The 20 most viewed blog posts on The Neurology Lounge in 2017

The Neurology Lounge launched in August 2015. And it is now well into its third year2017 has been a busy one for the blog. It has surely been a hard slog. But with  >20,000 visitors. And >30,000 post views. It’s been well worth it.

Man blogging. Mike Licht on Flikr. https://www.flickr.com/photos/notionscapital/5031748151

Most posts have attracted encouraging attention. But some have done so more than others.

Two bloggers. Mike Licht on Flikr. https://www.flickr.com/photos/notionscapital/2744489459

So which were the 20 most viewed blog posts in 2017? Here is the countdown.

John Meynard Keynes blogging. Mike Licht on Flikr. https://www.flickr.com/photos/notionscapital/7276886256

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Join the journey; follow The Neurology Lounge in 2018.

Blogging when the children have gone to bed. Mike Licht on Flikr. https://www.flickr.com/photos/notionscapital/8479881057

10 things we now know about CIDP associated with anti NF155 antibodies

Chronic inflammatory demyelinating polyneuropathy (CIDP) is a neurological disorder which causes loss of the fatty myelin covering of large nerves (demyelination). This slows down the speed at which the nerves can transmit electrical impulses. People with CIDP develop weakness and sensory disturbances, but not always in equal measure. CIDP is a pain for the afflicted, and a veritable nightmare for the neurologist.

 

By AjimonthomasOwn work, CC BY-SA 4.0, Link

The diagnostic process for CIDP includes some rather uncomfortable tests such as nerve conduction studies and lumbar puncture (spinal tap). CIDP is however a most rewarding disease to treat because many people respond to immune treatments such as steroids, intravenous immunoglobulins (IVIG), or plasma exchange (PE).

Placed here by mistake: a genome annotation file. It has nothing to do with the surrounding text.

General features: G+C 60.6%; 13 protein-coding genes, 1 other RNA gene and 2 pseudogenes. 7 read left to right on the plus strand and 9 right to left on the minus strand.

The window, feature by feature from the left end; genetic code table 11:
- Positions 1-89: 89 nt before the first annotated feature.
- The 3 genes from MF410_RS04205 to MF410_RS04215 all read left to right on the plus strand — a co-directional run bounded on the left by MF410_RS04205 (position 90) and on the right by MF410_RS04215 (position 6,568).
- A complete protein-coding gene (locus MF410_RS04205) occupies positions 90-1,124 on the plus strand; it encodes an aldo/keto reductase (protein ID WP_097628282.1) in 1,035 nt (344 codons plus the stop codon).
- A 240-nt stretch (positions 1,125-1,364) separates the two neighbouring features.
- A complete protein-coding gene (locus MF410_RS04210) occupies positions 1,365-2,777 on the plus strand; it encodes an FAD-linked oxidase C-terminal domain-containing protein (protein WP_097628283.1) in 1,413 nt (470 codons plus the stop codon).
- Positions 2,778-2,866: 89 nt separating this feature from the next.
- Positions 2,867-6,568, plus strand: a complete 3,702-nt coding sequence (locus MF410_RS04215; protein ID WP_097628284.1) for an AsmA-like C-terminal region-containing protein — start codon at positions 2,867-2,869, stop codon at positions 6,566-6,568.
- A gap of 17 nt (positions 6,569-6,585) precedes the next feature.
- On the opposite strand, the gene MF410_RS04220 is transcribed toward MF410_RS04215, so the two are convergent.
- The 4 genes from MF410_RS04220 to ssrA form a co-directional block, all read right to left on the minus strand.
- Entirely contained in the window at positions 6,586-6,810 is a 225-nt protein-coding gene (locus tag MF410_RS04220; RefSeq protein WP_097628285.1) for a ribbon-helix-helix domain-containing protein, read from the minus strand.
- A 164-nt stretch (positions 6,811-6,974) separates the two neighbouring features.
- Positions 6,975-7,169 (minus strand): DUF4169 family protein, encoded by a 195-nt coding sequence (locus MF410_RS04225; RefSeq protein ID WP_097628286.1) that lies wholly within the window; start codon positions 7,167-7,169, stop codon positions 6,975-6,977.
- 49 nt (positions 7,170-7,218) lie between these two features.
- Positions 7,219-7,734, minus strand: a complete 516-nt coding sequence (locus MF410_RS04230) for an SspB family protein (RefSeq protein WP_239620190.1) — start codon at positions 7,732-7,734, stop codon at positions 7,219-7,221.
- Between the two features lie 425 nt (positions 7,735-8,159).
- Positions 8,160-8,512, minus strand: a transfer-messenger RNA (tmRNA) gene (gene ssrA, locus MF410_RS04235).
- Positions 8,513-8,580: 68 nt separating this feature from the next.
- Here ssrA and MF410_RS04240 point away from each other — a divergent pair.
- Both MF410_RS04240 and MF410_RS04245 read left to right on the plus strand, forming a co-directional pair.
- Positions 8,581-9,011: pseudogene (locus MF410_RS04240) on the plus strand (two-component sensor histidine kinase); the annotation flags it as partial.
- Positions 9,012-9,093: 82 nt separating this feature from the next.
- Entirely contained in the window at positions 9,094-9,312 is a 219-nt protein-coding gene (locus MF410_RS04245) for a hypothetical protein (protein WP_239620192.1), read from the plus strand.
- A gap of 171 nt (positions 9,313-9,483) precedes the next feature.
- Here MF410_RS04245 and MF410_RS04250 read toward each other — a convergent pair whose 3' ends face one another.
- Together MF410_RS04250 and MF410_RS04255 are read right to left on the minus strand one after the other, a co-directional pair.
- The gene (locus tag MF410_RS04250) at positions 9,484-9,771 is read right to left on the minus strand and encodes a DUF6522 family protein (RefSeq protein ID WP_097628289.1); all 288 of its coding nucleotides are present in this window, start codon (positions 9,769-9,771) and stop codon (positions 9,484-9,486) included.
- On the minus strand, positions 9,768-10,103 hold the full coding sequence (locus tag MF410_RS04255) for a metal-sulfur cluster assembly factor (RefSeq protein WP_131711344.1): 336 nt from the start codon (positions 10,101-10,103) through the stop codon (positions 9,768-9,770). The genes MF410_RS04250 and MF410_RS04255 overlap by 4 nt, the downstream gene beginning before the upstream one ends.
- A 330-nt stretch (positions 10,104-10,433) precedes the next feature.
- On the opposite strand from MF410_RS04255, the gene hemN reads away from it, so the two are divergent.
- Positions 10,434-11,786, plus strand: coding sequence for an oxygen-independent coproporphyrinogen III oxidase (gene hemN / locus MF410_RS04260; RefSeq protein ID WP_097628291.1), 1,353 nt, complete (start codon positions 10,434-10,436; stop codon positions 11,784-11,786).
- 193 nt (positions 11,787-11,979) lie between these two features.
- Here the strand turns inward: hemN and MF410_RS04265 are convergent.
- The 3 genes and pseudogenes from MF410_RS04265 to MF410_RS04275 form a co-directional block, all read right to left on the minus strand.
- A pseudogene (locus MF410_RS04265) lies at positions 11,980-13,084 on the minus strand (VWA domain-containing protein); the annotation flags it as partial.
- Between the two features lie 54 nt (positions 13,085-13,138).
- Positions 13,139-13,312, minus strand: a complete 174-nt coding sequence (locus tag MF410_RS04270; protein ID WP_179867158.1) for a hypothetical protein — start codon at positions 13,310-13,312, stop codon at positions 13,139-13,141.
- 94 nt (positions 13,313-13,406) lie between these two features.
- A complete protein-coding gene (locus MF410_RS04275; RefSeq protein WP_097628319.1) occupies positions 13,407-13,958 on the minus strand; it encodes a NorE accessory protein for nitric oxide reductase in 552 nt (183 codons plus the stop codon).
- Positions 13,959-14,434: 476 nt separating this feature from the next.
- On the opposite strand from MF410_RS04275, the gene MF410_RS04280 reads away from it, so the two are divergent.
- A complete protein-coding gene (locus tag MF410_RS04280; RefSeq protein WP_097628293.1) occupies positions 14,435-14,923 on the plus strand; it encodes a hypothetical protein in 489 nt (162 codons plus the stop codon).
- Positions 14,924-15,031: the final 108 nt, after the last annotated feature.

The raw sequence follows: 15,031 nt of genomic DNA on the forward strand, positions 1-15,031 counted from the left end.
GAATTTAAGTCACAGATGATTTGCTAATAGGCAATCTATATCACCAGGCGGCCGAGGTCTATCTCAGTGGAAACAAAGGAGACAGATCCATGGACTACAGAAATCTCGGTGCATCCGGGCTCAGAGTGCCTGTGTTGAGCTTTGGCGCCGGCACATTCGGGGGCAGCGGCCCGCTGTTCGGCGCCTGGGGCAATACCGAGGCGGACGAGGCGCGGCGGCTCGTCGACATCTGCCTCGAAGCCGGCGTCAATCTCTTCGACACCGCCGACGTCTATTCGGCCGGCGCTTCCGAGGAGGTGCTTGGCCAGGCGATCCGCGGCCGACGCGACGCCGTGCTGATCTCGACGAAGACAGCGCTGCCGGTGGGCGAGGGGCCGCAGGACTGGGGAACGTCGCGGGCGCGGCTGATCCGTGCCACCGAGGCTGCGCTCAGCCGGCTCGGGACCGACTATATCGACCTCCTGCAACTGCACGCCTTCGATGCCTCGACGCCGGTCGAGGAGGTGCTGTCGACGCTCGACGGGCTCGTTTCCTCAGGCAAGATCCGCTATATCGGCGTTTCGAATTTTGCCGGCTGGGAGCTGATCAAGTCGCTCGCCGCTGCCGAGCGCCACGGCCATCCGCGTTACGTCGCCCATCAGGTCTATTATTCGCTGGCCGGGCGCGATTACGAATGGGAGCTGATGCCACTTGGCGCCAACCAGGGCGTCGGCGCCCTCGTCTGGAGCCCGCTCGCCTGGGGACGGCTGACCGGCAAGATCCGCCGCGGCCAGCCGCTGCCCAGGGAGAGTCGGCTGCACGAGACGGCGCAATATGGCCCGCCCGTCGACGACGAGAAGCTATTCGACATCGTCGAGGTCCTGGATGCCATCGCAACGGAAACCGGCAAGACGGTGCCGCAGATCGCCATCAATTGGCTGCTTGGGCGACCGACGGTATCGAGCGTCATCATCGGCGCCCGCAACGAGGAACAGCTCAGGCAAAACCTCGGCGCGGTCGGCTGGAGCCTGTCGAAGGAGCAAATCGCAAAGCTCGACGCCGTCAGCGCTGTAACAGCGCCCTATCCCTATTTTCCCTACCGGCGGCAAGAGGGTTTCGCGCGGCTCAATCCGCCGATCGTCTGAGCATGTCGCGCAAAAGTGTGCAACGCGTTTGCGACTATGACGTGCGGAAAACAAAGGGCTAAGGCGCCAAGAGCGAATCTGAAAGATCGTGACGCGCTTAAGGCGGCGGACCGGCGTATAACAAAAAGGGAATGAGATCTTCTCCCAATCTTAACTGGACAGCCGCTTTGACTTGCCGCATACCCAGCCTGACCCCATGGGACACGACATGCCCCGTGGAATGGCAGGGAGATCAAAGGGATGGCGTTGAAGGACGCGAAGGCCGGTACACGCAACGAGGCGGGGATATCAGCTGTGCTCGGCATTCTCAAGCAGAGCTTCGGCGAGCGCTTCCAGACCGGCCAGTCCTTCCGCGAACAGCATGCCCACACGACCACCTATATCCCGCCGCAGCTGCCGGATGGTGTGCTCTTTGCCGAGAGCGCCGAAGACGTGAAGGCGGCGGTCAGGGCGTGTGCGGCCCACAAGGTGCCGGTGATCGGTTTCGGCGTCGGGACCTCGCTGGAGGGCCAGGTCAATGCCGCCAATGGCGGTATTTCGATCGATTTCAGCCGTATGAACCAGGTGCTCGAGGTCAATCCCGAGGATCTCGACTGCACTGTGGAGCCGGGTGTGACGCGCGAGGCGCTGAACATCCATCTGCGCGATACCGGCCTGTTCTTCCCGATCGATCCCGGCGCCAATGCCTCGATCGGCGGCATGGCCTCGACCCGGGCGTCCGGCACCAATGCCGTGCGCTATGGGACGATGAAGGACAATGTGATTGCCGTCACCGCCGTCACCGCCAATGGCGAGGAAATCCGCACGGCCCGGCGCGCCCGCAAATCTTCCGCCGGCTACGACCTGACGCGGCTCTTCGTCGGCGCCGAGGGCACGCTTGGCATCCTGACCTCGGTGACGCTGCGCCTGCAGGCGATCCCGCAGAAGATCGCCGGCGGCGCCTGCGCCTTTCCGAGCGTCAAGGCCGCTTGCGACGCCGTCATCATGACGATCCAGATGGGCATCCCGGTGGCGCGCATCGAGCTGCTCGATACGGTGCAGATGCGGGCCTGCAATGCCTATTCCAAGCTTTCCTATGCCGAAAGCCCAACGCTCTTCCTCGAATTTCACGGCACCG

PRED SOV 5. Leo Reynolds on Flikr. https://www.flickr.com/photos/lwr/3300474346

The diagnosis of CIDP is however not straightforward. The results of the tests are not always clearcut, and a lot of sifting and sorting goes into nailing the diagnosis. And even when the diagnosis is eventually made, there is a very long list of potential causes of CIDP which often require treatment on their own merit. Worryingly, some of these conditions make the treatment of CIDP difficult. And this is where IgG antibodies play a nasty role in CIDP.

By Database Center for Life Science (DBCLS), CC BY 3.0, Link

Neurologists are now recognising that a subset of people with CIDP have IgG4 antibodies which greatly influence the clinical presentation and the treatment of CIDP. Anti-contactin antibody is one such antibody, but by far the most important is anti-neurofascin 155 (NF155). What do we know about this antibody? How does it influence the course of CIDP? To answer these questions, below are 10 important things we now know about CIDP associated with anti-NF155.

By BruceBlausOwn work, CC BY-SA 4.0, Link

1. Anti-NF155 is an antibody to paranodal structures

2. The antibody is present in 7-14% of people with CIDP

3. CIDP with anti-NF155 usually affects young subjects

4. Anti NF155 antibody CIDP is usually severe

5. Anti NF155 may cause central nervous system inflammation 

6. It causes a very high protein level in the spinal fluid

7. It causes very severe changes on nerve conduction studies

8. It responds poorly to intravenous immunoglobulins (IVIg)

9. It may respond to steroids and plasma exchange

10. Treatment-resistant cases may respond to Rituximab
By Oguenther at de.wikipediaOwn work mit Jmol auf Basis RCSB PDB: 2OSL​., Public Domain, Link

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Why not check out everything CIDP on Neurochecklists: